- On this basis, I consider the fact the business now faces this significant bill to be an injustice.
- Where we find a council’s fault has left the complainant with a financial burden, we may consider recommending the council offer a financial remedy to help relieve that burden. This can be up to and including the full waiver of a debt. However, where we consider the complainant’s own actions, or omissions, have also contributed to the situation, we may instead recommend a partial waiver.
- I note the total figure includes business rates payments for 2020/21. But the Council’s error came to light only a short way into this financial year, and so I do not consider this figure represents a ‘back payment’ in the same way the previous years do. I will therefore exclude this element of £8,857.25 from my calculation.
- Of the remaining £8,175.53, I consider the Council should waive half as a remedy. This is £4,087.76. I have made a recommendation to this effect.
Small business and discretionary grants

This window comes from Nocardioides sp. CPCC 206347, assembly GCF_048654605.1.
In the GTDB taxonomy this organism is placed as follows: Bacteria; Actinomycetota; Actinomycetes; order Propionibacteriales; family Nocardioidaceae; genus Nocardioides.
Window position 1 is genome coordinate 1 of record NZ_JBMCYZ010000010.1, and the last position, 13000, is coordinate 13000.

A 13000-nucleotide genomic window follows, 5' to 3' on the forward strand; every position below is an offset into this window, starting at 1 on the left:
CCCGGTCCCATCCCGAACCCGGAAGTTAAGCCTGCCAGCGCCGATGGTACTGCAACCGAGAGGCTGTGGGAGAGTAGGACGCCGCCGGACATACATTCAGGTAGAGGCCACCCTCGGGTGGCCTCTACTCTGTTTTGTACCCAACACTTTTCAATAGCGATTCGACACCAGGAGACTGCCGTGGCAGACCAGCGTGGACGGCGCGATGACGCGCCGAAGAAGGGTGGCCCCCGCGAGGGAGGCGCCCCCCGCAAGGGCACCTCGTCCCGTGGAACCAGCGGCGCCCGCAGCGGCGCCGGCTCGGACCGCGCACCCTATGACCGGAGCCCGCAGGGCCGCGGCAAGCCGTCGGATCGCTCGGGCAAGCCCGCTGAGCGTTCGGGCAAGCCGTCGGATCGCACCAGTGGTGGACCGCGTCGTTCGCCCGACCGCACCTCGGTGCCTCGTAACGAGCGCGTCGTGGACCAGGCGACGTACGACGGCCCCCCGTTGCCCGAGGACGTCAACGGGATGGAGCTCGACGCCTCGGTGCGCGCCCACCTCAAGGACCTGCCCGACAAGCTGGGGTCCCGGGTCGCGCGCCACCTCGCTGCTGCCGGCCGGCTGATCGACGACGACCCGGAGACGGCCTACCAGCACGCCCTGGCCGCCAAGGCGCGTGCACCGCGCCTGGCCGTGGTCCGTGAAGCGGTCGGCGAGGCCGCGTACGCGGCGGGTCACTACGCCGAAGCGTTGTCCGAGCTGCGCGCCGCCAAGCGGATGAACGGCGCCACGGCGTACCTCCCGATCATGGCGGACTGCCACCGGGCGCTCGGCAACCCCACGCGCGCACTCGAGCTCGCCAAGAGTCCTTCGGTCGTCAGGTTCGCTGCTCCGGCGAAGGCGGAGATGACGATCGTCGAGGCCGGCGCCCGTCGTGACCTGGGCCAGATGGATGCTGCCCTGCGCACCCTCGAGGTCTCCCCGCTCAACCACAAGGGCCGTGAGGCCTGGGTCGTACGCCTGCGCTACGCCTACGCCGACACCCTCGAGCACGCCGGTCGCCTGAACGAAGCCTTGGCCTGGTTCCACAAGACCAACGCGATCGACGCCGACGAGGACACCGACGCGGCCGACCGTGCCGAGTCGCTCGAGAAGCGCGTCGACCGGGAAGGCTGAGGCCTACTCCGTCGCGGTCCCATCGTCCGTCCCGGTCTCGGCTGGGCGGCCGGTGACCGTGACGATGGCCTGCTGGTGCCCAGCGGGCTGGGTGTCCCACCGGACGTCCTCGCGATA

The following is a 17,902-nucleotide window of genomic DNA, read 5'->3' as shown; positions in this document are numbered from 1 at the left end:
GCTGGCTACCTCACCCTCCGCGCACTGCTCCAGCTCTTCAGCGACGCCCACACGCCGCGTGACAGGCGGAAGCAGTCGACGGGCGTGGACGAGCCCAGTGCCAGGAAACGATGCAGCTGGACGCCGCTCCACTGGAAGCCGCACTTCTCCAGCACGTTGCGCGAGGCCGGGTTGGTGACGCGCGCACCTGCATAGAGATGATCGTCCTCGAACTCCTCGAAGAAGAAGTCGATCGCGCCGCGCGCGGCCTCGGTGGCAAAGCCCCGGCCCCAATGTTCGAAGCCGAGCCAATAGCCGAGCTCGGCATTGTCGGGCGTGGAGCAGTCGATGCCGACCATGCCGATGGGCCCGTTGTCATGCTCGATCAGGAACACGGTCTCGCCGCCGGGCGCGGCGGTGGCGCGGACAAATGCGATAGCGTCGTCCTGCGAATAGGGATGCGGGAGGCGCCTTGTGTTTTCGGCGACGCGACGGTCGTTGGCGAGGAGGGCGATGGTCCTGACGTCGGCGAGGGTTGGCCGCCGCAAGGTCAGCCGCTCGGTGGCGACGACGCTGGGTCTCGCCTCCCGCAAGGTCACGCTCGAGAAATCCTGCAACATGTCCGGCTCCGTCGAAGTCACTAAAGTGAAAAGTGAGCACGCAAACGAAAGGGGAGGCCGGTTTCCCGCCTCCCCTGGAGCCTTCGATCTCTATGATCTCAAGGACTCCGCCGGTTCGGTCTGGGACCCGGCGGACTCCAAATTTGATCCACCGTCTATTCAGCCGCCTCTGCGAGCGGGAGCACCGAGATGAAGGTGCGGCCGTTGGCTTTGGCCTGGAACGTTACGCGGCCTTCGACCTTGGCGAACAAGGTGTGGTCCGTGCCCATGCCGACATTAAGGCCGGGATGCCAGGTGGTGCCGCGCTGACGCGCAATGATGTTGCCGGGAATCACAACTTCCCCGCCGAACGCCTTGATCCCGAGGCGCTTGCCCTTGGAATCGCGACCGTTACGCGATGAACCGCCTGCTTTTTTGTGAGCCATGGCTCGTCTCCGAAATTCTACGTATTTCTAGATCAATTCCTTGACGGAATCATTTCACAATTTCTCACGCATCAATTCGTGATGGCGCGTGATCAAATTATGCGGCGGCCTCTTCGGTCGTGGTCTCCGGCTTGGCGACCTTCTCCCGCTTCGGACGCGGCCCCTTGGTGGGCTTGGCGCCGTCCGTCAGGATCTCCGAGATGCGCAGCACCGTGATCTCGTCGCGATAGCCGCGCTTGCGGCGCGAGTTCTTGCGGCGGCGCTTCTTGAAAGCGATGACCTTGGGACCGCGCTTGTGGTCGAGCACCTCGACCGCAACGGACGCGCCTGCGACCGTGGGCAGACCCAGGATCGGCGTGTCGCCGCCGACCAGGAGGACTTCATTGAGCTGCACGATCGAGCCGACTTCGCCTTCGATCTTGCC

- While the business was still wrongly receiving SBRR, it applied and received the £10,000 small business grant. By the time the error came to light, it was too late for the business to apply for a £5,000 discretionary grant, for which it may have been properly eligible. The Council now requires the business to repay the small business grant, but Mr F considers it should require repayment only of half, to reflect the money the discretionary grant money the business lost out on.
- I acknowledge Mr F considers the business would have received a discretionary grant, had it known it should have applied for one at the relevant time. I note Mr F says other, similar business with which he is familiar received discretionary grants from the Council.
- However, the Council’s policy explains the discretionary fund was a limited pot of money. Even where a business met the eligibility criteria for a grant, this did not guarantee it would receive one. The scheme worked on an essentially ‘first come, first served’ basis.